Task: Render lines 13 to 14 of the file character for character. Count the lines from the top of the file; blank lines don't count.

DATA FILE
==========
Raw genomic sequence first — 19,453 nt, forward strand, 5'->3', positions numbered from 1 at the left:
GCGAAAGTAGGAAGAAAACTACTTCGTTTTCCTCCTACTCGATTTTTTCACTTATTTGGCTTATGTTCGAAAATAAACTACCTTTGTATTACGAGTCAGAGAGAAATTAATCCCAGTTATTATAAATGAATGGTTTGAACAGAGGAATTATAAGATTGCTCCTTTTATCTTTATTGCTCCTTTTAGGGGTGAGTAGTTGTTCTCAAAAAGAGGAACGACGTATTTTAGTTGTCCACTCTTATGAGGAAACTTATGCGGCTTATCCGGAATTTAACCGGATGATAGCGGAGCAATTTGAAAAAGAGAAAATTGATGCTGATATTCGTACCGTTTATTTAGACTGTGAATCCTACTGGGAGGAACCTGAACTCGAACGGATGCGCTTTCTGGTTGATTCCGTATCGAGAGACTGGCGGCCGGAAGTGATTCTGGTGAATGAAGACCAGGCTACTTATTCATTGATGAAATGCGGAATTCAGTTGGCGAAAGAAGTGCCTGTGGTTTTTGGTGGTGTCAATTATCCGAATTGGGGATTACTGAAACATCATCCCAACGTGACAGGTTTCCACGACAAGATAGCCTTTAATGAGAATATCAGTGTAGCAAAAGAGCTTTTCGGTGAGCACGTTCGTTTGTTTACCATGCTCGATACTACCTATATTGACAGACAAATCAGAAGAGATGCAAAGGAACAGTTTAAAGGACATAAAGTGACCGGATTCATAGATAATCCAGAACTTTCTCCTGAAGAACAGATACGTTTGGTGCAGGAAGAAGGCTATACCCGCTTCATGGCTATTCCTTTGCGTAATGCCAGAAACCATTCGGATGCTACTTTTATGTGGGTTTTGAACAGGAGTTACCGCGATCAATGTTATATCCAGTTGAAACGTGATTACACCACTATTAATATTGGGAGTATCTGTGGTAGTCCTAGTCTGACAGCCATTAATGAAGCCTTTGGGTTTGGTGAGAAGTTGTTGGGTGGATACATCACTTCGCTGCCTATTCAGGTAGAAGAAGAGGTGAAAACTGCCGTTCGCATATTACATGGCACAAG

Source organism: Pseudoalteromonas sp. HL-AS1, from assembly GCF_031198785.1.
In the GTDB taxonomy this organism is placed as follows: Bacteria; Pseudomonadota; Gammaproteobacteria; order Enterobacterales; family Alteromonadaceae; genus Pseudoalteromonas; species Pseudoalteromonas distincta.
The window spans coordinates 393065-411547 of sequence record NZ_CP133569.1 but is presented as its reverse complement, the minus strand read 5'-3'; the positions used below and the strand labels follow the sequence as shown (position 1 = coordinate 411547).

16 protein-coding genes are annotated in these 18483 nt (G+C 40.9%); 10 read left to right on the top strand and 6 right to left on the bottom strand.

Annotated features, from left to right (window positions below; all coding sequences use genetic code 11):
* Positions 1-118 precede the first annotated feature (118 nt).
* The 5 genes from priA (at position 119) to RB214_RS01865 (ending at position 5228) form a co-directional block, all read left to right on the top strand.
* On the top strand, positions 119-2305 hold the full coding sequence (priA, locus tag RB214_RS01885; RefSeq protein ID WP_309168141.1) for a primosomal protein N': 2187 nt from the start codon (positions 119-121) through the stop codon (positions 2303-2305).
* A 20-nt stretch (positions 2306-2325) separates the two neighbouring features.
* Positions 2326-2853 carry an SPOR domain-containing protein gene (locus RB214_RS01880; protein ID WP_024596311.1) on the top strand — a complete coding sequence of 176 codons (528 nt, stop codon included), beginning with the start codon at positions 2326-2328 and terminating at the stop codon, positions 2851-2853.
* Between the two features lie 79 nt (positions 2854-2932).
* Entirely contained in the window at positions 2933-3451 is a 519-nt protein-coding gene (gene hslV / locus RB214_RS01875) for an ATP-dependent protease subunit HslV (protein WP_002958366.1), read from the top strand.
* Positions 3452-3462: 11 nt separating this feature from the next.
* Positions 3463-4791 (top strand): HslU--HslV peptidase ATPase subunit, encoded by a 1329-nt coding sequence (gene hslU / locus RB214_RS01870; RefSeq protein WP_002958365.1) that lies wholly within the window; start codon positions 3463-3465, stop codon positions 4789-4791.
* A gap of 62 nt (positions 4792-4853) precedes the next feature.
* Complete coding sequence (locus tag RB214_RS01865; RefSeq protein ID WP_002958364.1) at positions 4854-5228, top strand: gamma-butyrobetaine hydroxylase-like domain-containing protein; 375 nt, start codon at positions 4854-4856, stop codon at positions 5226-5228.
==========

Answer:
* Between the two features lie 79 nt (positions 2854-2932).
* Entirely contained in the window at positions 2933-3451 is a 519-nt protein-coding gene (gene hslV / locus RB214_RS01875) for an ATP-dependent protease subunit HslV (protein WP_002958366.1), read from the top strand.